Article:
Court Approves Use of Predictive Coding Despite Objection to “Unproven Technology”

Dynamo Holdings Ltd. P’ship v. Comm’r of Internal Revenue, Nos. 2685-11, 8393-12 (T.C. Sept. 17, 2014)

In this case, the court approved petitioners’  (Dynamo Holdings Ltd. Partnership et. al.) use of predictive coding to identify potentially responsive and privileged data contained on two backup tapes, despite respondent’s  (Commissioner of Internal Revenue) objection that the technology was “unproven.”

In response to respondent’s motion to compel the production of information contained on two backup tapes, petitioners sought to have the motion denied as a “fishing expedition” or, alternatively, the court’s permission to utilize predictive coding “to efficiently and economically identify the nonprivileged information responsive to respondent’s discovery request.”  Respondent opposed the use of predictive coding, calling it “unproven technology” and argued that petitioners “need not devote their claimed time or expense to this matter because they c[ould] simply give him access to all data on the two tapes and preserve the right (through a ‘clawback agreement’) to later claim that some or all of the data is privileged information not subject to discovery.”

In the course of its analysis, the court noted the “somewhat unusual” nature of petitioners’ request:

In this respect, we note that this request is somewhat unusual.  Our Rules are clear that “the Court expects the parties to attempt to attain the objectives of discovery through informal consultation or communication” before resorting to formal discovery procedures. Rule 70(a)(1).  And although it is a proper role of the Court to supervise the discovery process and intervene when it is abused by the parties, the Court is not normally in the business of dictating to parties the process that they should use when responding to discovery.  If our focus were on paper discovery, we would not (for example) be dictating to a party the manner in which it should review documents for responsiveness or privilege, such as whether that review should be done by a paralegal, a junior attorney, or a senior attorney.  Yet that is, in essence, what the parties are asking the Court to consider — whether document review should be done by humans or with the assistance of computers.  Respondent fears an incomplete response to his discovery.  If respondent believes that the ultimate discovery response is incomplete and can support that belief, he can file another motion to compel at that time.  Nonetheless, because we have not previously addressed the issue of computer-assisted review tools, we will address it here.

Contrasting its unwillingness to order the petitioners to produce ESI without review with the “time and expense” of actually conducting such a review (which the court was also unwilling to require), the court indicated that it found predictive coding to be “a potential happy medium.”  In response to respondent’s assertion that the technology was “unproven,” the court disagreed, reasoning that “the understanding of e-discovery and electronic media has advanced significantly in the last few years, thus making predictive coding more acceptable in the technology industry than it may have previously been” and that “we understand that the technology industry now considers predictive coding to be widely accepted for limiting e-discovery to relevant documents and effecting discovery of ESI without an undue burden.” (Citations omitted.)  The court went on to conclude that “[w]here, as here, petitioners reasonably request to use predictive coding to conserve time and expense, and represent to the Court that they will retain electronic discovery experts to meet with respondent’s counsel or his experts to conduct a search acceptable to respondent, we see no reason petitioners should not be allowed to use predictive coding to respond to respondent’s discovery request.”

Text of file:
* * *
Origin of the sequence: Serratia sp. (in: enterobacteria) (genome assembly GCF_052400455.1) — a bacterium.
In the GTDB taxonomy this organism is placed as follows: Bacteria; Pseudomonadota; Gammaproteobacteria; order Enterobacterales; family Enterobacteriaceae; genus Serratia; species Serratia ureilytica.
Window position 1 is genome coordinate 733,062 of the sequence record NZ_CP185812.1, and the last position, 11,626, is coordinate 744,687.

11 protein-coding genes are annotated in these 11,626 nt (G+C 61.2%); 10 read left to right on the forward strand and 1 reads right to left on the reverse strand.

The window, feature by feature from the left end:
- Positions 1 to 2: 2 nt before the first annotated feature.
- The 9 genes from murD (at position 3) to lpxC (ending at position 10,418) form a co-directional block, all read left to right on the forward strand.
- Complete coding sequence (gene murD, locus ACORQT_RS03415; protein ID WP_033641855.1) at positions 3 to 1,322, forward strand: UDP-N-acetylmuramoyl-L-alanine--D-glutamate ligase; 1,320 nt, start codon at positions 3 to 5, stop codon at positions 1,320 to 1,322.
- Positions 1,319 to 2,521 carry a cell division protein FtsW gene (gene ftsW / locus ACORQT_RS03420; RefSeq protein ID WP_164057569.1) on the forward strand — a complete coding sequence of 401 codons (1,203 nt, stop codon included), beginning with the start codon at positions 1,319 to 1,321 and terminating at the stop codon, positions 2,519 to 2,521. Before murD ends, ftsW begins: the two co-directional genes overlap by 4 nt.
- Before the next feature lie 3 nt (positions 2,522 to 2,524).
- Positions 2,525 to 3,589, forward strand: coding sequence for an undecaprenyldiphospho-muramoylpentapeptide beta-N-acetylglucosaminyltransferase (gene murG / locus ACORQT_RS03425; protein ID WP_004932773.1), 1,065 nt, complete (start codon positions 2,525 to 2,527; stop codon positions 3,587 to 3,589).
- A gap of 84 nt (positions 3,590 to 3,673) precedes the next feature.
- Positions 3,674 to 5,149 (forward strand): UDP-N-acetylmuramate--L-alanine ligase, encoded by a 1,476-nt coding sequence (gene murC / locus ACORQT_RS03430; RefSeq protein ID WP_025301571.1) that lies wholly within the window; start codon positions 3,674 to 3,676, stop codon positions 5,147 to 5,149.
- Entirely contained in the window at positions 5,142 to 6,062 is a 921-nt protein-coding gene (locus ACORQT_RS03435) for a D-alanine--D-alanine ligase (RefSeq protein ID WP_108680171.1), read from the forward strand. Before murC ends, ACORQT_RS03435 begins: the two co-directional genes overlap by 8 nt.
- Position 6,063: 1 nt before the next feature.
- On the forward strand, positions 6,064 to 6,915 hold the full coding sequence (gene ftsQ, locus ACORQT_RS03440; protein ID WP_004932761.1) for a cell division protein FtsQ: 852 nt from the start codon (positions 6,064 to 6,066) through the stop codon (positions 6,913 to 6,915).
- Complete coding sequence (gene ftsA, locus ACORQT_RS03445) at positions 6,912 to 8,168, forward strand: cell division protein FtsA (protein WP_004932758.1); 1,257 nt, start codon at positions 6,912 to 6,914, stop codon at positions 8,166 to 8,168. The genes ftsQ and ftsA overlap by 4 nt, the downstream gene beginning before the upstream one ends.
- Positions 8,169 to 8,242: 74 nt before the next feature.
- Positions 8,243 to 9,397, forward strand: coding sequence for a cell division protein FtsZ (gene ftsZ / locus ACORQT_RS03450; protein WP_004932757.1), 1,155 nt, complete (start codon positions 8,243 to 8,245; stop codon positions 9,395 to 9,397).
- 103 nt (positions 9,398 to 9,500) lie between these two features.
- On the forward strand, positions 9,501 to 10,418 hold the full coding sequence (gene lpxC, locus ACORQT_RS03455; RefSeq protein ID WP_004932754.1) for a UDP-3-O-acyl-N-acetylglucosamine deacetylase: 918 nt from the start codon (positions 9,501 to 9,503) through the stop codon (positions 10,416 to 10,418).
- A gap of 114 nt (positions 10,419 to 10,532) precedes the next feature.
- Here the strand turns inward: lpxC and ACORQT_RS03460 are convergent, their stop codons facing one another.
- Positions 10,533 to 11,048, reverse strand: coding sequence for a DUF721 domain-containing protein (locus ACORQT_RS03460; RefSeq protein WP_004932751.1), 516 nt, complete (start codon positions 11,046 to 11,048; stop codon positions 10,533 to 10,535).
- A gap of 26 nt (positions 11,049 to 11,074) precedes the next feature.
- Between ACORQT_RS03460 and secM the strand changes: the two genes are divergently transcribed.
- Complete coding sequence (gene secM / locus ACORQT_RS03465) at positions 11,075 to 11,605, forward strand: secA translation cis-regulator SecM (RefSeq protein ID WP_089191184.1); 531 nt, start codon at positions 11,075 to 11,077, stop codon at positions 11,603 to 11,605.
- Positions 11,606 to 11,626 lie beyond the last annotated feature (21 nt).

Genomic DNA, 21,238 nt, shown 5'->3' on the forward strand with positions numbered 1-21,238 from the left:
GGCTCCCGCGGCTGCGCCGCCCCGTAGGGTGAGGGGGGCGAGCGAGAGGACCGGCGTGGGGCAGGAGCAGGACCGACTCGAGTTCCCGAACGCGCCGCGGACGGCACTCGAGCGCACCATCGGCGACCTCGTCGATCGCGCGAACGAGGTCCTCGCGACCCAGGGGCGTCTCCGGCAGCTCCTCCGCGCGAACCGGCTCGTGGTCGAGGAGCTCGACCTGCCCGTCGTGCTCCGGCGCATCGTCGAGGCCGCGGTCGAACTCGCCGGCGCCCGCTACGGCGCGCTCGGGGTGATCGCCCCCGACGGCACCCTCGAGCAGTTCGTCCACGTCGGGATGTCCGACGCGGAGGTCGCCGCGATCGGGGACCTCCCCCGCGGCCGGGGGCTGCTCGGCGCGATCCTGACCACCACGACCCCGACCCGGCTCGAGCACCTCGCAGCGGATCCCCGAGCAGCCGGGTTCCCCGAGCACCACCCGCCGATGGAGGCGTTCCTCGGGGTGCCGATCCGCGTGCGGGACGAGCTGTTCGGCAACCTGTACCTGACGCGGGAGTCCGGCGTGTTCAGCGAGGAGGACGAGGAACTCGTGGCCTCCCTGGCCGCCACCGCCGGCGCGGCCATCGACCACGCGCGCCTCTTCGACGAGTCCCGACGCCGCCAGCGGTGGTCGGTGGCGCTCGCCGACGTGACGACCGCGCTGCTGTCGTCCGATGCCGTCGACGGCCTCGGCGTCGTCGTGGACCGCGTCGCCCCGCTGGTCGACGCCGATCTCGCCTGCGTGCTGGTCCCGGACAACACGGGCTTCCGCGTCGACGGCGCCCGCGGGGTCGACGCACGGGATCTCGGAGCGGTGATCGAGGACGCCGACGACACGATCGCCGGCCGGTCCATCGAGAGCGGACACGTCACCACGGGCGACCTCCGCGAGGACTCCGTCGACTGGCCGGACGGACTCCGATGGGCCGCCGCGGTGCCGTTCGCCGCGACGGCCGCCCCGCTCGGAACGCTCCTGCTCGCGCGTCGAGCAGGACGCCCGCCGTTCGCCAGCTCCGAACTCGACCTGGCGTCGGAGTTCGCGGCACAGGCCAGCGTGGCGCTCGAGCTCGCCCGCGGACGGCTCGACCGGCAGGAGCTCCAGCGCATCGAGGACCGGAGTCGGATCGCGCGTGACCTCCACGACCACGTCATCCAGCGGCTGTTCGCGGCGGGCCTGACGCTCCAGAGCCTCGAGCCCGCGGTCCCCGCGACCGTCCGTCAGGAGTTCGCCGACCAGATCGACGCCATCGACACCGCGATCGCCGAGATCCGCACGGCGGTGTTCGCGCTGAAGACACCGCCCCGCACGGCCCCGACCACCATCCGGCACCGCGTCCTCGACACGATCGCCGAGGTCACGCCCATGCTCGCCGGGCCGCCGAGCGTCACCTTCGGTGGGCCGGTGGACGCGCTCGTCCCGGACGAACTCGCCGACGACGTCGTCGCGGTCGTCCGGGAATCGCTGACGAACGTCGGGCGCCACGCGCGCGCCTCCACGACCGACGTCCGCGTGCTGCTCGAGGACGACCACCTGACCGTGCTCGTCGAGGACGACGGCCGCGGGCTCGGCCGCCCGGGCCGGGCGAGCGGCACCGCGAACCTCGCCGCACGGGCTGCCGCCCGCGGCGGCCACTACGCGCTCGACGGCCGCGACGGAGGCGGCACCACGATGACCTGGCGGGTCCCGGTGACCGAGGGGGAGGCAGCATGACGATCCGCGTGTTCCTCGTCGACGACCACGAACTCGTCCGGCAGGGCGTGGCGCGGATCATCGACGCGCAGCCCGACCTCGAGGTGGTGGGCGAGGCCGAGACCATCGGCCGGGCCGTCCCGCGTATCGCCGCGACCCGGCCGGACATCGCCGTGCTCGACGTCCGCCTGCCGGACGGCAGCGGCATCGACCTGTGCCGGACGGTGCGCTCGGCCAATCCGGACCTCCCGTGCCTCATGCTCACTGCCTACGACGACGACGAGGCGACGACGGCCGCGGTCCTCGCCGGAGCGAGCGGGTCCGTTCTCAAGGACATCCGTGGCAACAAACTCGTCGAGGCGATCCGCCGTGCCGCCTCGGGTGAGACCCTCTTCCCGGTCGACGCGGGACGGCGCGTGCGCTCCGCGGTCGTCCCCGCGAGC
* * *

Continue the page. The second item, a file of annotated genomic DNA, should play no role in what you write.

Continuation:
The court went on to summarize some of petitioners’ expert witness testimony, noting in footnote that respondent’s expert “did not persuasively say anything to erode or otherwise undercut” it.   Among the points highlighted were the expert’s conclusions that “the trend was in favor of predictive coding because it eliminates human error and expedites review” and that the proposed approach was “the most reasonable way for petitioners to comply with that request.”  Moreover, upon specific analysis of the parties’ “dueling approaches,” the expert concluded that:

[P]etitioner’s approach would reduce the universe of information on the tapes using criteria set by the parties to minimize review time and expense and ultimately result in a focused set of information germane to the matter.  He estimated that 200,000 to 400,000 documents would be subject to review under petitioners’ approach at a cost of $80,000 to $85,000, while 3.5 million to 7 million documents would be subject to review under respondent’s approach at a cost of $500,000 to $550,000.

Accordingly, the court concluded:

Our Rules, including our discovery Rules, are to be “construed to secure the just, speedy, and inexpensive determination of every case.”  Rule 1(d).  If, after reviewing the results, respondent believes that the response to the discovery request is incomplete, he may file a motion to compel at that time.  See Rule 104(b), (d).

A copy of the court’s full opinion is available, here.

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